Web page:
Most of us like dealing with others who we feel are competent.

Whether we are buying a home, having our taxes prepared or buying a vacuum cleaner, it gives us peace of mind to deal with an expert.

Who hasn’t talked to a salesman who could not answer our questions adequately? Or walked away from a supposed professional more confused than before?

On the other hand, sometimes we unexpectedly find an expert who seems to know everything about our problem, whatever it is.  They ask pertinent questions and maybe even show us different ways to approach the problem and the pros and cons of each.

And sometimes, a situation seems to fall between those two extremes.

A salesperson actually knows the answer, but they can’t convey it or choose not to take the time to educate a prospective customer.

Make no mistake: Just being an expert is not enough. You have to demonstrate that knowledge or else it ultimately does no good.

I oversee the Rummage Group and we emphasize how advisors can convey a sense of expertise.

Whether you are a sales associate in a department store or a financial advisor, this idea applies: you should demonstrate your expertise and educate your client.

Indeed, how do your clients know your in-depth knowledge of the economy, markets, trade, international affairs and financial planning unless you show them?

Most advisors understand they are not paid to beat market averages.  But there are several common traits clients are looking for in an advisor:  an expert who thoroughly understands the markets and financial planning; an advisor who can create a financial plan and who will review it with them at least once a year;  someone who is trustworthy, likable and compassionate; and someone who can give good customer service.

The world is filled with discount firms that are happy to let the clients make their own decisions. And the clients do it because no advisor has ever proven to them that they need an expert.  Some certainly have met with full-service advisors, but walked away feeling they could do it better on their own.

In the end, a lot of great prospects end up doing business at these firms and make their own investment decisions.

However, any smart advisor knows this is a bad situation for those prospective clients. If left to make their own decisions, they often make rookie mistakes which cost them far more than the commissions and fees they would have paid to an expert for advice. These clients are essentially doing the equivalent of stepping over dollars to pick up pennies.

What are some steps a financial advisor can take to win a prospect over in every meeting?  It starts with first dazzling them with your thorough understanding of finance and planning.

This does not mean you should go on a 30-minute rant about everything you know. What it means is taking  the opportunity to illustrate that your knowledge on the pertinent issues is greater than theirs. That’s it. That will begin to make the prospect feel you are indispensable.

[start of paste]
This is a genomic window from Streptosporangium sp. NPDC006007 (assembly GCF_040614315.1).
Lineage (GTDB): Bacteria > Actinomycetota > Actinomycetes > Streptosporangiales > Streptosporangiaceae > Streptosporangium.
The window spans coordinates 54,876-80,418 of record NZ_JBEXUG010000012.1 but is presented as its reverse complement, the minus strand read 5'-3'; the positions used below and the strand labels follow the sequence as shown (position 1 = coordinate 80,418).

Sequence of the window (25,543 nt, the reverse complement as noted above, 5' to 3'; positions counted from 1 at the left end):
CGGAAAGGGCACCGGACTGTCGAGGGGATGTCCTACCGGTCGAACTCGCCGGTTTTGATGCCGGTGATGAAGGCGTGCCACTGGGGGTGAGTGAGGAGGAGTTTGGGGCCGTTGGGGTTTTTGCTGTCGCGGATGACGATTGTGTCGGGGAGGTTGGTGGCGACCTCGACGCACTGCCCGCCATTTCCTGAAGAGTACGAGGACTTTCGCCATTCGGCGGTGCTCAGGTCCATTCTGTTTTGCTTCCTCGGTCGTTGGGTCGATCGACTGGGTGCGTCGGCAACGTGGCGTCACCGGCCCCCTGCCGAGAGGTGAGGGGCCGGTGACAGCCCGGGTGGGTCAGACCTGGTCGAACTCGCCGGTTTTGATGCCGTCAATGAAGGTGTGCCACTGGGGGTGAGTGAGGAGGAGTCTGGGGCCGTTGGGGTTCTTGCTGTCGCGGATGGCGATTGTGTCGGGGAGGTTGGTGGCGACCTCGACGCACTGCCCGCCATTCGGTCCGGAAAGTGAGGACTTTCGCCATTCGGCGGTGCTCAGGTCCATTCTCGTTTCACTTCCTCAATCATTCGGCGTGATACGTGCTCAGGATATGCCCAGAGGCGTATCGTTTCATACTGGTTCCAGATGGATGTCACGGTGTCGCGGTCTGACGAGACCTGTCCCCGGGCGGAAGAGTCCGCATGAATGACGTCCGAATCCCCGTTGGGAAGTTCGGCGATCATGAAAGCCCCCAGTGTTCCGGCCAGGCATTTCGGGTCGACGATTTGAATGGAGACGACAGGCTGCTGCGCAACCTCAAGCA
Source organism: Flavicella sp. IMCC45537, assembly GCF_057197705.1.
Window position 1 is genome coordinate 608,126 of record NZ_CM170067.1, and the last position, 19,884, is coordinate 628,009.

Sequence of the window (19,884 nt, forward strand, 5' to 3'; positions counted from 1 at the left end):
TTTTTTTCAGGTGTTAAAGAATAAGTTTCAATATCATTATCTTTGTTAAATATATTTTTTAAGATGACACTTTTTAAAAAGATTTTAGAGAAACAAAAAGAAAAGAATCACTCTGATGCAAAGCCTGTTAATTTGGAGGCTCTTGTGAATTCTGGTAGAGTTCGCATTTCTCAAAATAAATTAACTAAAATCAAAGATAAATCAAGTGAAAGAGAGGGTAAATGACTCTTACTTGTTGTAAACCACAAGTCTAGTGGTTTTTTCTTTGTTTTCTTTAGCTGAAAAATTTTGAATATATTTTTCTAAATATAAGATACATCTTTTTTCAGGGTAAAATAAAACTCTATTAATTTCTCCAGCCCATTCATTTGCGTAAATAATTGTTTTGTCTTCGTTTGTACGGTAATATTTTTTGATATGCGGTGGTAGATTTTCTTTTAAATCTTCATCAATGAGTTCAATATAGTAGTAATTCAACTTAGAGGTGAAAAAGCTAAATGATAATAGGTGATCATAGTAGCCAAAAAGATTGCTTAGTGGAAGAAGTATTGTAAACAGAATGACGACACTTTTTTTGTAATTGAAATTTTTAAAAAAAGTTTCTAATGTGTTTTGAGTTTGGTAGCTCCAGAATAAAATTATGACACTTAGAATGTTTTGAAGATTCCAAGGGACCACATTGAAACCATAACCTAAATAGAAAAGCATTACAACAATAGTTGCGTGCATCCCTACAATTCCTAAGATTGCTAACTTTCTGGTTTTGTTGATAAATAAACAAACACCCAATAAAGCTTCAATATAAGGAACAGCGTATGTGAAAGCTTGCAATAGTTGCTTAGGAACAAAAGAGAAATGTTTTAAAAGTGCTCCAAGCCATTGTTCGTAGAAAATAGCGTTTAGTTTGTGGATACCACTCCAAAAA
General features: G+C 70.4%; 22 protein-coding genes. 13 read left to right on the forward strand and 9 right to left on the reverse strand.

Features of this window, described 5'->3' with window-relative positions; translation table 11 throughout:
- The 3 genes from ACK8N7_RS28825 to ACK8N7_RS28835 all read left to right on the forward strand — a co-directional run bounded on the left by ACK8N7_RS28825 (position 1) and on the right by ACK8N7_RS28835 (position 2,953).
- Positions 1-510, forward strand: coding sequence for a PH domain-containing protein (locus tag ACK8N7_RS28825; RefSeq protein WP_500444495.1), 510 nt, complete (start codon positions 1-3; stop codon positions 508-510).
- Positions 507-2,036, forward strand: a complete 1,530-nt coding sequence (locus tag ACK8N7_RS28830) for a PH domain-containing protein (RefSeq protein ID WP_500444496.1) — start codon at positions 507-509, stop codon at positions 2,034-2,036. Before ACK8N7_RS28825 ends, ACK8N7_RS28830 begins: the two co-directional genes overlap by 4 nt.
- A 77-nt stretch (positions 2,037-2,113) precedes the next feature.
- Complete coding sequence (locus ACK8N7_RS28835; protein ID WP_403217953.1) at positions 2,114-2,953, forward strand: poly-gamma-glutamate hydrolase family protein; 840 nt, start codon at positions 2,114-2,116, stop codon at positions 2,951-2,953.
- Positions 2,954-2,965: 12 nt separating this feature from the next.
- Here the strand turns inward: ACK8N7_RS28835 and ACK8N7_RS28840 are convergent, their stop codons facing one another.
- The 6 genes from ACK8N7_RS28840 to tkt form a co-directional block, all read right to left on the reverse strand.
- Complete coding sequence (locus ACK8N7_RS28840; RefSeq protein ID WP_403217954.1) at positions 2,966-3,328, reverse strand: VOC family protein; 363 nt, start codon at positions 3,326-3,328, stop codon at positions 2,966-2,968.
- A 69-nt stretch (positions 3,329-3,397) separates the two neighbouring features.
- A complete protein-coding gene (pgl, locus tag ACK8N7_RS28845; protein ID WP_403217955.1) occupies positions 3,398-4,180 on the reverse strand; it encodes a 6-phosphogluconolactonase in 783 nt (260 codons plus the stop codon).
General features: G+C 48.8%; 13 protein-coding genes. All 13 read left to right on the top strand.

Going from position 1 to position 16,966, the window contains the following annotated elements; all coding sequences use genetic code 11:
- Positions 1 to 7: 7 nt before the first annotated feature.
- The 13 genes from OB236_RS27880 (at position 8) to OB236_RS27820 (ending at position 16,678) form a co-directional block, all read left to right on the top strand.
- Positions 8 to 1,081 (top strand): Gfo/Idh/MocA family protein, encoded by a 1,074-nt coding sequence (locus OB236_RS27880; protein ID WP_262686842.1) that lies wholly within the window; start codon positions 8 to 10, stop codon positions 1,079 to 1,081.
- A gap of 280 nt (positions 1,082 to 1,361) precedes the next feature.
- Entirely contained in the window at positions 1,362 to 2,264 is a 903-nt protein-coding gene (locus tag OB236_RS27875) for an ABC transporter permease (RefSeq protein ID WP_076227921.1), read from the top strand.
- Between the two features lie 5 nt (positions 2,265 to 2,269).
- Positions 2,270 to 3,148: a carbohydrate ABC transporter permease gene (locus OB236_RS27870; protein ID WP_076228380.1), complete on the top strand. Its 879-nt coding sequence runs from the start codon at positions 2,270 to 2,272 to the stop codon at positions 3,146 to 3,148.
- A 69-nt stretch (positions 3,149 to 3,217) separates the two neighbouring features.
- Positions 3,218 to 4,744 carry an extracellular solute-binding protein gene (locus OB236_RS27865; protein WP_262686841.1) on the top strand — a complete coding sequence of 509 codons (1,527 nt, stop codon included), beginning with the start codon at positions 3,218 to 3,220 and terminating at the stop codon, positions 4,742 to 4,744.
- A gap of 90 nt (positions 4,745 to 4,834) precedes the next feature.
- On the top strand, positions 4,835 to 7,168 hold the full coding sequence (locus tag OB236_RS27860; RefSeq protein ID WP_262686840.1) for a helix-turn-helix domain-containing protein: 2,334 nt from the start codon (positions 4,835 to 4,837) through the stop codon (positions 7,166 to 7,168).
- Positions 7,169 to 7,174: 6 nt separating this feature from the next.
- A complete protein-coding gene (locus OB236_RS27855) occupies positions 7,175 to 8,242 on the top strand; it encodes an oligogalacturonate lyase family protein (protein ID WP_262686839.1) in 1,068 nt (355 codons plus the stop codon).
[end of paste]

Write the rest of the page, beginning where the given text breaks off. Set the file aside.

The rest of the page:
Drawing from my own experience, when I was a financial advisor I used to do public speaking and seminars. And I remember one example—a bit extreme, perhaps—that really proves my point.

There was a group of millionaires that consisted of about 30 successful business owners and professionals.  They met each month for social and professional reasons. Each time they met, they would have a speaker come in to discuss various topics. I was invited to talk about investments.  At the time I was only 26 years old, and I remember walking in the room and realizing that I was by far the youngest person there.

The others were middle-aged men and I knew I had to do well with my presentation if I wanted a chance to  win any new business. I had the feeling that they were all staring at me and thinking, “What can this kid tell us that we don’t already know.”

I had a presentation that covered many aspects of investments, economics and markets. Right away the ringleader started interrupting and challenging me on the merits of certain aspects of my presentation. After the third time, I knew what I had to do.  It was time to prove to the audience that I knew more (much more) than their ringleader knew. So I turned the tables and started tossing questions his way—in a polite way, of course.

I started using some jargon terms and asking questions that I figured he wouldn’t understand. Within 10 minutes the audience started to turn on him and told him to stop interrupting.

At the end of the presentation I got a rousing round of applause and, more important, several of them came up afterward to tell me how much they liked the presentation and how impressed they were with my understanding of the subject. (One man said he had never seen anyone put the ringleader in his place before.)

Better than all that, I won a few new clients that day. And it was all because I proved to the audience my expertise could benefit them greatly.

KNOW WHAT THEY KNOW

In any new meeting with a prospect an advisor should first learn what the client already knows. And then, what they need and want.

Ask them questions about why they have made their financial decisions.  Act like a good attorney building a strong case. Prove their knowledge base is insufficient—in a delicate way, of course.

If a client is proud to tell you they just recently bought a stock, ask about the stock’s growth rate and P/E ratio. Ask how much debt the company currently has. And who is the CEO.

If your prospect can’t answer those questions, it may indicate to them that they can use your help.

This same principal can apply to any investment they currently have.  Most clients can’t tell you much about their past financial decisions or why they made them. If they can’t answer your questions, it can help make you the indispensable expert.

Remember the old expression that knowledge is power, and start providing it to your prospects and clients.

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